The U.S. added 215,000 jobs in March, but the Bureau of Labor Statistics report released Friday wasn’t all good news as the country lost 29,000 manufacturing jobs and the unemployment rate ticked up to 5 percent.
The job gains were primarily led by private service-providing companies, which accounted for 199,000 jobs. The goods-producing portion of the economy was down 4,000, with manufacturing’s losses offset by a gain of 37,000 in construction.
“There are so many reasons to be bullish about our economic future, but we can’t become complacent about the challenges that remain,” U.S. Secretary of Labor Thomas Perez said in a statement.
The nation’s unemployment rate was up from 4.9 percent to 5 percent, while the labor force participation rate was also up, moving from 62.9 percent to 63 percent. In March 2015, those figures were 5.5 percent and 62.7 percent respectively.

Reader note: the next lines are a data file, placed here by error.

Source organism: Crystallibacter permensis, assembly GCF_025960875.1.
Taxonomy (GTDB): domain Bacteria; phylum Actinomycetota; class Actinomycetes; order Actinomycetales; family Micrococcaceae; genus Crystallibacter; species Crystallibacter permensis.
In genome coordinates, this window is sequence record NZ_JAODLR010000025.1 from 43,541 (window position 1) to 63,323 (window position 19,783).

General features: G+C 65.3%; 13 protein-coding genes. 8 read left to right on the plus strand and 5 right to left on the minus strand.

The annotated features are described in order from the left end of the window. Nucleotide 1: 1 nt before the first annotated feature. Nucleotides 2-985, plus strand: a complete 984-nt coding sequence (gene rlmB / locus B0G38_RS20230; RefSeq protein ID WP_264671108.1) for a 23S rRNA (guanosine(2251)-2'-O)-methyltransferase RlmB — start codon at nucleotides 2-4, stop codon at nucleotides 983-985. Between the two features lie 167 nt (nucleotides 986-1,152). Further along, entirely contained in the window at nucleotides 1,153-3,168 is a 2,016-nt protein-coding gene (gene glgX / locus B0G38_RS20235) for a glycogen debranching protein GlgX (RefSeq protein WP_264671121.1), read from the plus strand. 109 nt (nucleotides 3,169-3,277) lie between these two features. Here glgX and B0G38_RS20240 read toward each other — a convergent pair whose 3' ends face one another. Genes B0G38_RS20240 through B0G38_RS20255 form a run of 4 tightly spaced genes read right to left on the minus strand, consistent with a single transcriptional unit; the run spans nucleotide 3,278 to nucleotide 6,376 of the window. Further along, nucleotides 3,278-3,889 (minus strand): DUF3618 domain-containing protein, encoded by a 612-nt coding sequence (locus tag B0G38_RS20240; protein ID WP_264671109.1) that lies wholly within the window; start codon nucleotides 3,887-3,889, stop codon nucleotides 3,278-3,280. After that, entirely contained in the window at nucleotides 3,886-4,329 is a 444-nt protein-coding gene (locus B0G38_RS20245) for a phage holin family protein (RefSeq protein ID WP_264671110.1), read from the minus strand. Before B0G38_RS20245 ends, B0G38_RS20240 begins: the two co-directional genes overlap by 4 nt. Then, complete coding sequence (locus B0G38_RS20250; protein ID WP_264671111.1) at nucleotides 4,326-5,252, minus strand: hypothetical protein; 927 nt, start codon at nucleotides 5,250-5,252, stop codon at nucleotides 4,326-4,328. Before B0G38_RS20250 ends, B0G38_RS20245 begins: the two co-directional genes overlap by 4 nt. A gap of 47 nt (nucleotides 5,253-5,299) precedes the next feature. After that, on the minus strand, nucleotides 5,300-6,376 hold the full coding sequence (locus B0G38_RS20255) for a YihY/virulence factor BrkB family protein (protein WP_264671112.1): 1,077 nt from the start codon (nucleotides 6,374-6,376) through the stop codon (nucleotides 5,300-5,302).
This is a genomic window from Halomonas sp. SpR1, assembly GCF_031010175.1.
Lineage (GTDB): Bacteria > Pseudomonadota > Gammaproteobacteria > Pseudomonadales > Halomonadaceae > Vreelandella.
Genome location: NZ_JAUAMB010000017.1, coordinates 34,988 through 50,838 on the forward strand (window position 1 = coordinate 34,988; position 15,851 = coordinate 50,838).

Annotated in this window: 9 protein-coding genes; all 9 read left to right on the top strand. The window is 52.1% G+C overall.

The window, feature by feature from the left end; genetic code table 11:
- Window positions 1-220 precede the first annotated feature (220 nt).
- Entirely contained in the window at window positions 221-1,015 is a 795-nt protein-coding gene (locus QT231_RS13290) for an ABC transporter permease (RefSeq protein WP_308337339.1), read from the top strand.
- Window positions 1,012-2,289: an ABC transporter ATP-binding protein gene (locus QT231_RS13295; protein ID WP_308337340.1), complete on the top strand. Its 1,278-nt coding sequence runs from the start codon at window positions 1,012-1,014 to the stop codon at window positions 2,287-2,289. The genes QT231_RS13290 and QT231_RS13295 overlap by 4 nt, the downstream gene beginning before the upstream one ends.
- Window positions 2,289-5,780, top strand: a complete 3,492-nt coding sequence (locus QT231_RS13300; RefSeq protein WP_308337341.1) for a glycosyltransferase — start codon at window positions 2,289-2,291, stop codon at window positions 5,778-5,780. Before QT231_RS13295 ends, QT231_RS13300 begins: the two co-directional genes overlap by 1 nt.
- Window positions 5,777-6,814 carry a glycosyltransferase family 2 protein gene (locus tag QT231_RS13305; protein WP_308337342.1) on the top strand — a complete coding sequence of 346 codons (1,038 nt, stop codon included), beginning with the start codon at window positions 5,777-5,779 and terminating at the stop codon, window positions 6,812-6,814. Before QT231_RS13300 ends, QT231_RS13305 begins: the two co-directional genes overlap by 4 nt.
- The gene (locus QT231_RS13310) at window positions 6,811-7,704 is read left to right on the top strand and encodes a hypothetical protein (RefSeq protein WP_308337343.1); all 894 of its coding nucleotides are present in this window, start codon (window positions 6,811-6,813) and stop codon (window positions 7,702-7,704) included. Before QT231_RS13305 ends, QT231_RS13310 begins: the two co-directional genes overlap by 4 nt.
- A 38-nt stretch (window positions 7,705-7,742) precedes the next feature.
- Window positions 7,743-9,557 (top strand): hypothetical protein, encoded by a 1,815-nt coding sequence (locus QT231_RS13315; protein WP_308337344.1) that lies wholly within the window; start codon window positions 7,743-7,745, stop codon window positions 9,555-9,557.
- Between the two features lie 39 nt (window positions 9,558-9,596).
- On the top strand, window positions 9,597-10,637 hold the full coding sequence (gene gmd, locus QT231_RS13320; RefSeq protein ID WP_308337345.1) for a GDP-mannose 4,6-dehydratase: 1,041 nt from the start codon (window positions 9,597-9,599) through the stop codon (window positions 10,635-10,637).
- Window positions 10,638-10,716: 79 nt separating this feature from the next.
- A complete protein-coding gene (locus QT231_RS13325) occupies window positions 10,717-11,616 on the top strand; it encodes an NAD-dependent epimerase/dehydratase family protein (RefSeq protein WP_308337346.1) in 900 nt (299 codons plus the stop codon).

The number of people not in the labor force dropped 206,000 from February to March and now stands at 93.48 million.
Perez said the country has added 14.4 million jobs over the last 73 months and the participation rate was at a two-year high.
“Other indicators continue to demonstrate a vibrant, growing economy,” he said, pointing to increased consumer confidence, a strong labor market and lower initial unemployment insurance claims.